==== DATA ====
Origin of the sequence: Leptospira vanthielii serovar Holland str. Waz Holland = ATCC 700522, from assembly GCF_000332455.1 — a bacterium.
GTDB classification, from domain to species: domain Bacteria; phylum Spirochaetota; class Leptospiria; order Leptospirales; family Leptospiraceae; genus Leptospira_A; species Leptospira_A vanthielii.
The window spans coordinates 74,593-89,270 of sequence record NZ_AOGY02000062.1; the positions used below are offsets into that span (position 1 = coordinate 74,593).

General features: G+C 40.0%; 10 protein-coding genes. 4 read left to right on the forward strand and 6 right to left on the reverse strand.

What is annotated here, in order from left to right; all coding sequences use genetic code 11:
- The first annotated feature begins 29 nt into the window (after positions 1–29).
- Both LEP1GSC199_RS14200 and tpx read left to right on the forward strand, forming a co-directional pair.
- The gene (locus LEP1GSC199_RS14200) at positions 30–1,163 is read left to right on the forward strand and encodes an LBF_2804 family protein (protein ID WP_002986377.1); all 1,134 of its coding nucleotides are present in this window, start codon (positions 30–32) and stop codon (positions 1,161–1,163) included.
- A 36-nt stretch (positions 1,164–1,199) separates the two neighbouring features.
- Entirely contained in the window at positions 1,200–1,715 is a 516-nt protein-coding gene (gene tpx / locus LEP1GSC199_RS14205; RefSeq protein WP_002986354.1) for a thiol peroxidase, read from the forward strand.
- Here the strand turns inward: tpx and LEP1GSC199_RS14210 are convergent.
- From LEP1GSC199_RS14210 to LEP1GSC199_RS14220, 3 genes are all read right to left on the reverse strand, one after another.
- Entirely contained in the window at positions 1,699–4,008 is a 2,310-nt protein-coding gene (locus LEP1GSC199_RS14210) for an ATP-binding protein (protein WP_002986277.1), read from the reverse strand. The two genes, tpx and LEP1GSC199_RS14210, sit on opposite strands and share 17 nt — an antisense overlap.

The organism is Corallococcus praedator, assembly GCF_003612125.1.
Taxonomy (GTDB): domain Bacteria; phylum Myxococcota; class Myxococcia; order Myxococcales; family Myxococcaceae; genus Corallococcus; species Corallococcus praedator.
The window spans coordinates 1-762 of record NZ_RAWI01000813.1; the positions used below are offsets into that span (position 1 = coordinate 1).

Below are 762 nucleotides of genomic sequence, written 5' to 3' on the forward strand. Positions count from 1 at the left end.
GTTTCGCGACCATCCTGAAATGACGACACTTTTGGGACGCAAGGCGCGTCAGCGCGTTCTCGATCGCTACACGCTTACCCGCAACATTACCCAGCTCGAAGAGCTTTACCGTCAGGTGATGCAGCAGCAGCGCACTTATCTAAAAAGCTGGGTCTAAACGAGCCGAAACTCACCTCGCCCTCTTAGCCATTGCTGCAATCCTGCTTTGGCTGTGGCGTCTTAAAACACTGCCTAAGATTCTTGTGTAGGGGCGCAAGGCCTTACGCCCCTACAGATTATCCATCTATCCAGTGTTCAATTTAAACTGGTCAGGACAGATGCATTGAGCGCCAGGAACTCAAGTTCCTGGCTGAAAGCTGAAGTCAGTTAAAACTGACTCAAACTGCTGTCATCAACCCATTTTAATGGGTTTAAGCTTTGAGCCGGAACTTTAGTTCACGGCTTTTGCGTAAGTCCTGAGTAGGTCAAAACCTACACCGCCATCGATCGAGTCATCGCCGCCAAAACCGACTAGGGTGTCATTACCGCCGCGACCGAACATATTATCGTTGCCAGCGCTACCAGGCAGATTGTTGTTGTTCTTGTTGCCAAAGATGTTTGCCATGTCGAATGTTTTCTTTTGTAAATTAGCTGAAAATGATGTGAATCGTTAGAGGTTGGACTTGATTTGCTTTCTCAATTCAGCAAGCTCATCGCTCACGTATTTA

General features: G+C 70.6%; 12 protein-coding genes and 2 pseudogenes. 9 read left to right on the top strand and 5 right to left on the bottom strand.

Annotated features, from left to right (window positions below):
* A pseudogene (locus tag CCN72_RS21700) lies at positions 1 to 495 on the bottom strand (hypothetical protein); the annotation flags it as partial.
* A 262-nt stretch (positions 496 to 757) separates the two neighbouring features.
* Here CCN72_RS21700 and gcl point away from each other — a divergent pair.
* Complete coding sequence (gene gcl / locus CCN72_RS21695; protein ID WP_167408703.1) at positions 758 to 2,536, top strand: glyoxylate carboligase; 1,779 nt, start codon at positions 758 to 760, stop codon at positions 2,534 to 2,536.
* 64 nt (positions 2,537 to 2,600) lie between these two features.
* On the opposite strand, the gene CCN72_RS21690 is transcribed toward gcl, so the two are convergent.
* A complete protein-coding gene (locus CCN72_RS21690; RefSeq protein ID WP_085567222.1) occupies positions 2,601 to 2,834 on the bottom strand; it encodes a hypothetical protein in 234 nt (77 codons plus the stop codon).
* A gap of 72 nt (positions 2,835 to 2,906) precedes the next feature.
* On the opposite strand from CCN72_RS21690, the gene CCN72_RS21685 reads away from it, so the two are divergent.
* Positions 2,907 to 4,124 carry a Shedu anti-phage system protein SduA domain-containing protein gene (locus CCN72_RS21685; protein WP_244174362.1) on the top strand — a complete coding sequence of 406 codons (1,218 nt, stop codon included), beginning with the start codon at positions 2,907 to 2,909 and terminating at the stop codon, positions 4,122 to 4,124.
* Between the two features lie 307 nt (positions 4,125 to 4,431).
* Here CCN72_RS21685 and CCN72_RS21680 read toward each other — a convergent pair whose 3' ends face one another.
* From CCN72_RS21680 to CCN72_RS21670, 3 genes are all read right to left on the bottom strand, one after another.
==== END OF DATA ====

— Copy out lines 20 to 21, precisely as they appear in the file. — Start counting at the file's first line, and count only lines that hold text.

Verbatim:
Annotated features, from left to right (window positions below):
* A pseudogene (locus tag CCN72_RS21700) lies at positions 1 to 495 on the bottom strand (hypothetical protein); the annotation flags it as partial.